Qualms with Q School
It's official: Aaron Baddeley only wins on national holidays.
OK, so maybe his recent FBR Open victory on Super Bowl Sunday didn't have quite the same impact as his initial PGA Tour win at HarbourTown on Easter last year, but it was a festive day nonetheless. And if we were a fellow competitor, we'd be wary of Badds at the U.S. Open (Father's Day), Zurich Classic (Earth Day) and, of course, the Houston Open (April Fool's Day).
Then there's Jeff Quinney, who's gone straight from the Nationwide Tour to hard-luck loser in the big leagues. At least he's been in contention, which is more than we can say for the recent graduating class from Q School.
The W-One-Eight, as our friends like to call us, begins with a notion that even diehard golfer Alice Cooper could love: School's out forever.
Goodbye, Q School. It was fun while it lasted.
No, the PGA Tour hasn't abondoned its annual season-ending stomach-churn ... yet. But if you ask us, they should.
If you've ever watched the grueling six-day PGA Tour Qualifying Tournament in December, affectionately known as Q School, you know it's filled with the highest of highs and the lowest of lows, the ultimate act of schadenfreude coming when a player yanks a four-foot putt that could have claimed a year-long exemption on tour. Its results are more critical, you could say, than any regular season event or even any major, as players are competing not for a trophy or big check, but for their livelihoods. A noble pursuit, certainly, but one whose time has come and gone, as it fails to ensure quality players joining the big leagues year after year.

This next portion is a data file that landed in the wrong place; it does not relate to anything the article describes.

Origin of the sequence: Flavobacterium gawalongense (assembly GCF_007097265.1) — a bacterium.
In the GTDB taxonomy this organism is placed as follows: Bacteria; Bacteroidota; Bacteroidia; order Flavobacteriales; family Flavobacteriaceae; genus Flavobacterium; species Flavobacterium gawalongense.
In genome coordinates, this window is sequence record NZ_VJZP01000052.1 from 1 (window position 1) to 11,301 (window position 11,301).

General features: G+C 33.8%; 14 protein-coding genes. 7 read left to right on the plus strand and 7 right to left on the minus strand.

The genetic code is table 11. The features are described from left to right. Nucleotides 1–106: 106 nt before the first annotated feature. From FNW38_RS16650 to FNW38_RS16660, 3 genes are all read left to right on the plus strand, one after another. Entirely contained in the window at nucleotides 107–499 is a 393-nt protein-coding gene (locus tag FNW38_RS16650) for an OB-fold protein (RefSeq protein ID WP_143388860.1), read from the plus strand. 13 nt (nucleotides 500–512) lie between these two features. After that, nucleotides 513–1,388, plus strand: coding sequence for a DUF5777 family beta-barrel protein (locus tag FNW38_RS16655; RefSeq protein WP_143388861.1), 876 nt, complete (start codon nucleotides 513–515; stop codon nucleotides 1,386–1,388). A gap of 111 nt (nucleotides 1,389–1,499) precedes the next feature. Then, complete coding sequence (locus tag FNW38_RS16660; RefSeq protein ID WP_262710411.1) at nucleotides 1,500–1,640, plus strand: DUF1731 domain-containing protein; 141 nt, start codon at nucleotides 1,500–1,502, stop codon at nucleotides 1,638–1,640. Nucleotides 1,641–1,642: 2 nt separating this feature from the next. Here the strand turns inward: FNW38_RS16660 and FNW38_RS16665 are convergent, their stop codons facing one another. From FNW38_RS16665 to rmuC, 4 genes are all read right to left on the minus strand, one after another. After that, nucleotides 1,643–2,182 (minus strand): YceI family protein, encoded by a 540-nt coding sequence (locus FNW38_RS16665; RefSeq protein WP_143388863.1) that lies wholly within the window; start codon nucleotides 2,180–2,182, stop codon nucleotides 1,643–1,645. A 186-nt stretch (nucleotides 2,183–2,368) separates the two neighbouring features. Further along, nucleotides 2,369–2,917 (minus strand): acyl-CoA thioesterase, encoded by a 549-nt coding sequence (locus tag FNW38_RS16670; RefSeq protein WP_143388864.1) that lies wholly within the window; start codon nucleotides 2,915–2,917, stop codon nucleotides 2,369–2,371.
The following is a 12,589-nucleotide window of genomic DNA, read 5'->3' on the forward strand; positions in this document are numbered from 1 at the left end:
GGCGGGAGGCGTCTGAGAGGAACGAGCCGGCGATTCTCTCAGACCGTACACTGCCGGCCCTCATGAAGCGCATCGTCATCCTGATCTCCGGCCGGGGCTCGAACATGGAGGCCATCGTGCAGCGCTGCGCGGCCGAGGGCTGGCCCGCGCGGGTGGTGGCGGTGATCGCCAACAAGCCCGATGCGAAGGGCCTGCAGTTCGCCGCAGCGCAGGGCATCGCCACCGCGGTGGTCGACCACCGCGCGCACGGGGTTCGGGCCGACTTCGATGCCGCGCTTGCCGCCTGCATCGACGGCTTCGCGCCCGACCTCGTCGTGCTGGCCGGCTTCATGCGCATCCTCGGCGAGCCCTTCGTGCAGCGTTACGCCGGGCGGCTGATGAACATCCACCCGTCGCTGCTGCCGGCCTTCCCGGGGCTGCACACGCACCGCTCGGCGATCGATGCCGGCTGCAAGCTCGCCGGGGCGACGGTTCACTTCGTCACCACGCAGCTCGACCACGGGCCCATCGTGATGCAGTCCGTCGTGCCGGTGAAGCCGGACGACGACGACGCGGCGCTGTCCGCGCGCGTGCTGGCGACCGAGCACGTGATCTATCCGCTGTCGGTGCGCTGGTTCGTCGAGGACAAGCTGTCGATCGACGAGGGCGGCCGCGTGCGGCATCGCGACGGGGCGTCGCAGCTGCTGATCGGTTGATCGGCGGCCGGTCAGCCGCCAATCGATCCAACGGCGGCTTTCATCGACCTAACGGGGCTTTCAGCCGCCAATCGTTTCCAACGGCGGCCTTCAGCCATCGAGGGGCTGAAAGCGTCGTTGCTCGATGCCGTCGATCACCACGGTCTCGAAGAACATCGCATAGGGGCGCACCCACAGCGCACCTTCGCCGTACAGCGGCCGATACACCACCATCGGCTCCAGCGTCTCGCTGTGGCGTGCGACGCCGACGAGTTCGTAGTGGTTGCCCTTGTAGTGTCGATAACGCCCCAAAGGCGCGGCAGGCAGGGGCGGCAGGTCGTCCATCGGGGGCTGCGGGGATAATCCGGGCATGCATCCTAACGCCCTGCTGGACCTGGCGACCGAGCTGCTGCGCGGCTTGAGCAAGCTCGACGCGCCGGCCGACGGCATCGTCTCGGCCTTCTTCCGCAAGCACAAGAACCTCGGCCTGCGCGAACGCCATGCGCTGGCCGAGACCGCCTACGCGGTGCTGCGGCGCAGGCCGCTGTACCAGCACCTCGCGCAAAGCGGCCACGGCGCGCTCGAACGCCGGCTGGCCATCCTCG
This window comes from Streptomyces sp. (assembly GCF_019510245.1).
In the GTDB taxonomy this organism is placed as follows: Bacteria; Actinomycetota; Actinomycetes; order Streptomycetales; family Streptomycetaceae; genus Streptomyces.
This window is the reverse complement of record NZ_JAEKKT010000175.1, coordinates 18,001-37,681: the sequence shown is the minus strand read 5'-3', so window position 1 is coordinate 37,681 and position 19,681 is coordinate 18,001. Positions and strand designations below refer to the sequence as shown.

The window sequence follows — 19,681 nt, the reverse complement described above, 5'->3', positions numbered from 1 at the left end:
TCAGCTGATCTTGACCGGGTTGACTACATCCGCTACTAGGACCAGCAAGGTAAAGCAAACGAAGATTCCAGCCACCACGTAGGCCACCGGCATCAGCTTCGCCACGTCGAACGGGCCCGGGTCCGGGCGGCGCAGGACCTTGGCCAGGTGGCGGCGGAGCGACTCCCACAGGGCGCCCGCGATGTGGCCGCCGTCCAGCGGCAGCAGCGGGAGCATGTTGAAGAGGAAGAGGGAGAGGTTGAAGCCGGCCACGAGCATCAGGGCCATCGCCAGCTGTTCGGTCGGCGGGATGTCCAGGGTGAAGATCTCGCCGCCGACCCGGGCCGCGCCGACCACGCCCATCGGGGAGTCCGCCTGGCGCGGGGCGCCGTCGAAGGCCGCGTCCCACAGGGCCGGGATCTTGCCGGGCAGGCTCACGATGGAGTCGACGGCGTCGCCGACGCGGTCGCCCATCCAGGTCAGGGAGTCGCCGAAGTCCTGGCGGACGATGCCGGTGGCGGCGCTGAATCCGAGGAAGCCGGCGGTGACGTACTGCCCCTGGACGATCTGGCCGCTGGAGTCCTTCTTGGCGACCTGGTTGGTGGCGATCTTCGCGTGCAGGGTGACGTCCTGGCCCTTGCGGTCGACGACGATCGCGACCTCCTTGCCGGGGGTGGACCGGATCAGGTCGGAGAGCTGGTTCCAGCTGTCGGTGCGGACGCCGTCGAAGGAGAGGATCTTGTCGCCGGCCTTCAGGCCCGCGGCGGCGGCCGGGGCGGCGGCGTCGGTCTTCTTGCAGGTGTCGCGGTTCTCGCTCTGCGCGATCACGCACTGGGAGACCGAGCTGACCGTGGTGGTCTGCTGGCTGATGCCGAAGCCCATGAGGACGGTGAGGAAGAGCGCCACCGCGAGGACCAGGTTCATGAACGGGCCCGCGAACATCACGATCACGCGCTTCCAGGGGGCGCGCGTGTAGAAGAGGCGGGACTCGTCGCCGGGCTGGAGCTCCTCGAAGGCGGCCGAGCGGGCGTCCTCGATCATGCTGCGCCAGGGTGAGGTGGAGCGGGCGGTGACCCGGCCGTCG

Though the action might be gripping, Q School's dirty little secret is that it fails to produce as many qualified players as its brother-in-arms, the Nationwide Tour. In the past few weeks alone we've seen the likes of Quinney, Brandt Snedeker and Andrew Buckle contend for titles. All are rookies this season, all came directly from the Nationwide circuit.
In fact, the numbers so far this season are staggering. Though nearly double the amount of players reached the PGA Tour via Q School than the Nationwide Tour (40 to 22), those from the Nationwide currently take up 12 spaces in the top-100 on the money list, while Q School players only own seven such spots. Look even deeper and you'll notice there are six Nationwide grads in the tour's top-40, but the highest Q Schooler is only 45th.
Conventional wisdom says the PGA Tour would find the best competition for its current players from a crop of those who prove their mettle over the course of a 32-tournament season rather than one six-day spurt. And the tour has acknowleged this, in part, affording five more promotions to Nationwide players for future seasons.
It's a good start. But it's not enough. Q School's run should end soon, before it takes away more deserving spots from players who really could make a difference on the PGA Tour.